You Don’t Do Things You Feel like Doing; You Have To Decide to Do It.
Listen, we are all human. We all make mistakes. We forget. We fail. We procrastinate. The point here is not to make this a habit. If you’re known as someone who doesn’t meet promises and expectations, you will face the consequences. Strive to be someone of your word. Especially when it’s a “small thing,” make sure you do it. After all, if you fail at the “little stuff,” no one will trust you with the “big stuff.”
We are our own worst critics — berating ourselves of our flaws and shortcomings. Who among us is not haunted by failings and mistakes? The seven deadly sins are lust, greed, gluttony, sloth, envy, anger, and pride are alive and well in all of us — along with fear, resentment, pettiness, gossip, and all the rest. Sometimes, it’s hard to love ourselves when we’re all-too-aware of the part of us that others don’t see.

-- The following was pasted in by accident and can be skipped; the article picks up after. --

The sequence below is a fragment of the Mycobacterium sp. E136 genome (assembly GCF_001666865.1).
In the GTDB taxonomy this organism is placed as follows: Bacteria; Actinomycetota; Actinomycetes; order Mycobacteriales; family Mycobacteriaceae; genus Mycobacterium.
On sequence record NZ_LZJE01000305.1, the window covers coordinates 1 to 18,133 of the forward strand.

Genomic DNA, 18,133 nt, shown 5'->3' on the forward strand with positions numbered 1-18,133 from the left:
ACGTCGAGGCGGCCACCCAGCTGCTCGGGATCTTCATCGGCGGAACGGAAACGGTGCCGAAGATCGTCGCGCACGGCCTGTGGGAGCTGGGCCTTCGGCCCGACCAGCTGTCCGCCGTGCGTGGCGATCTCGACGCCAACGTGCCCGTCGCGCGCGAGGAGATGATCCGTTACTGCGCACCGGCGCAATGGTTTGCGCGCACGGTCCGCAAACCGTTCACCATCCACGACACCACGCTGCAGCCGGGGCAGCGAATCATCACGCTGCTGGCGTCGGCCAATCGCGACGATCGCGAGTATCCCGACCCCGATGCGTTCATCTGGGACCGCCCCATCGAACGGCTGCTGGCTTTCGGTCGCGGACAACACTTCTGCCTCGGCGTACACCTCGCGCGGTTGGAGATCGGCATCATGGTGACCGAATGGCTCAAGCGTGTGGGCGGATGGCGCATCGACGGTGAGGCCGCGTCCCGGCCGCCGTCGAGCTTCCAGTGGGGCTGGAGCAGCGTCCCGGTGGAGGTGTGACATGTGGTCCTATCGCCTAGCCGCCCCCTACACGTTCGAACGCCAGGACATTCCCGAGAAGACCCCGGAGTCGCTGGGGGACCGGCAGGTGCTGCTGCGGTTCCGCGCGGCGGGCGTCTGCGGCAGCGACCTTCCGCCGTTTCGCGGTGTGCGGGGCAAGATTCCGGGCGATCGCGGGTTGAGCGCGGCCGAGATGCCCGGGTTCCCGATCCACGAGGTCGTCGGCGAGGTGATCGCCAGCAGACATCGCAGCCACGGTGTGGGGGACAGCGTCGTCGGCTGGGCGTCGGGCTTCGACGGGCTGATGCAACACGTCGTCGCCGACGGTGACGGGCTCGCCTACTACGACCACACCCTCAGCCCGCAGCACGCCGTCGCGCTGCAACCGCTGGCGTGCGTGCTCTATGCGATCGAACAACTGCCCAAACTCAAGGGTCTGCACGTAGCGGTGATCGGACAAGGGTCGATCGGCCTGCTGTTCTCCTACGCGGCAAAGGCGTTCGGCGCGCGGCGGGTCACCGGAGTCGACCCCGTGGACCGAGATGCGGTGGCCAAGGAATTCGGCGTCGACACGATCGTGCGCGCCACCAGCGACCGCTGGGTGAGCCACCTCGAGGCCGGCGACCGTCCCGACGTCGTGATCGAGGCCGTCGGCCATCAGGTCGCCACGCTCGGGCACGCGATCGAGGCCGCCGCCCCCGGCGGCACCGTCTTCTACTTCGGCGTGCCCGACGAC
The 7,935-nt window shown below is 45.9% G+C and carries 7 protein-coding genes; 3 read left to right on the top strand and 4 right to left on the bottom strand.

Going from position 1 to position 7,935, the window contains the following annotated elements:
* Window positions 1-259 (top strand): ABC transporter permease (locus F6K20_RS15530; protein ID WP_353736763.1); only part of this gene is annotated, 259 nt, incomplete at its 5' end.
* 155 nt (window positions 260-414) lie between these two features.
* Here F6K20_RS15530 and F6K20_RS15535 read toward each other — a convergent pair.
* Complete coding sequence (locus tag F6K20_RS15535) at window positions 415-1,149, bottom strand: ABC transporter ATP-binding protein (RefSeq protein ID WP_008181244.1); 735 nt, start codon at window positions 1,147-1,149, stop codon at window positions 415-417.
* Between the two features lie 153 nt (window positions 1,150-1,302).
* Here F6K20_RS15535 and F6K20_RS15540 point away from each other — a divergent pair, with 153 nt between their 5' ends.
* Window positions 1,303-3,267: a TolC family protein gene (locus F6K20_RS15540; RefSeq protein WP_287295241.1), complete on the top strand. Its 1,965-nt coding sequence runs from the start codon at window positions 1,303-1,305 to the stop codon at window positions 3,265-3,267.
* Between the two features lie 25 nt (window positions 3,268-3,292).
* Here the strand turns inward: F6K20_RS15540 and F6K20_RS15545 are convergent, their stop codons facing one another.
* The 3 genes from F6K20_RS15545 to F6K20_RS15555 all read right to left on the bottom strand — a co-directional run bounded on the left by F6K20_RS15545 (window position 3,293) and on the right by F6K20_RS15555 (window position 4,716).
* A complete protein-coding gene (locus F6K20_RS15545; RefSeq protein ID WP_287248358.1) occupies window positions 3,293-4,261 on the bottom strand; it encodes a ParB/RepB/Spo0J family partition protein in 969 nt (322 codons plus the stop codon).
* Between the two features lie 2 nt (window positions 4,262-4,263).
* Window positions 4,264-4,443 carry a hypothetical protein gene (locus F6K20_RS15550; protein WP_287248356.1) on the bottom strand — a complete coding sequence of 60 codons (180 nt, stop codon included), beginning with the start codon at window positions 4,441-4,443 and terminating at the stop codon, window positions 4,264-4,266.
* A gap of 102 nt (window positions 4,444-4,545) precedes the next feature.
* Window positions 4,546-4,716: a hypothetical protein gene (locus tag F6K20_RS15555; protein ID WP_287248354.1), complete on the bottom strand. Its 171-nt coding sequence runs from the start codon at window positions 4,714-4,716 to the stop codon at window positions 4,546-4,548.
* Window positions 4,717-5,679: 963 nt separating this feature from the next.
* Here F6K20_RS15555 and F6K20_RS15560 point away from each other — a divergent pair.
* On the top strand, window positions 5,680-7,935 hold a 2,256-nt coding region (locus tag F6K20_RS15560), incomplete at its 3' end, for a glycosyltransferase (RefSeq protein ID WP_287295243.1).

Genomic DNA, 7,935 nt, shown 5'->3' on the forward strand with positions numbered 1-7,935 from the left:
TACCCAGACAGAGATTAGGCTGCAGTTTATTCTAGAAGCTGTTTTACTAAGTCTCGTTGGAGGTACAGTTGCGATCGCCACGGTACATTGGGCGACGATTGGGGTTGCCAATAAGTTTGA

Another reason we also have difficulty acting in our own best interest is because immediate pleasure exerts a stronger influence than concern for long-term health. Chocolate now is more appealing than weight loss later. A purchase today feels more pleasurable than a savings account balance at the end of the month. We Americans, in particular, have a hard time delaying gratification. We want what we want and we want it — now.
Try this, the next time you feel like quitting.
Drop “should” and “ought” from your vocabulary. “Should” and “ought” are negative words — certain to de-motivate you. Instead of “should” and “ought,” try using “want and will.” It’s a positive word that is more likely to get good results. Example: “I want and will to be fit and trim,” instead of, “I should lose weight.” See the difference? I like the word will. “I will lose weight.”
“I Will” is a powerful word!
Do What You Say You’re Going to Do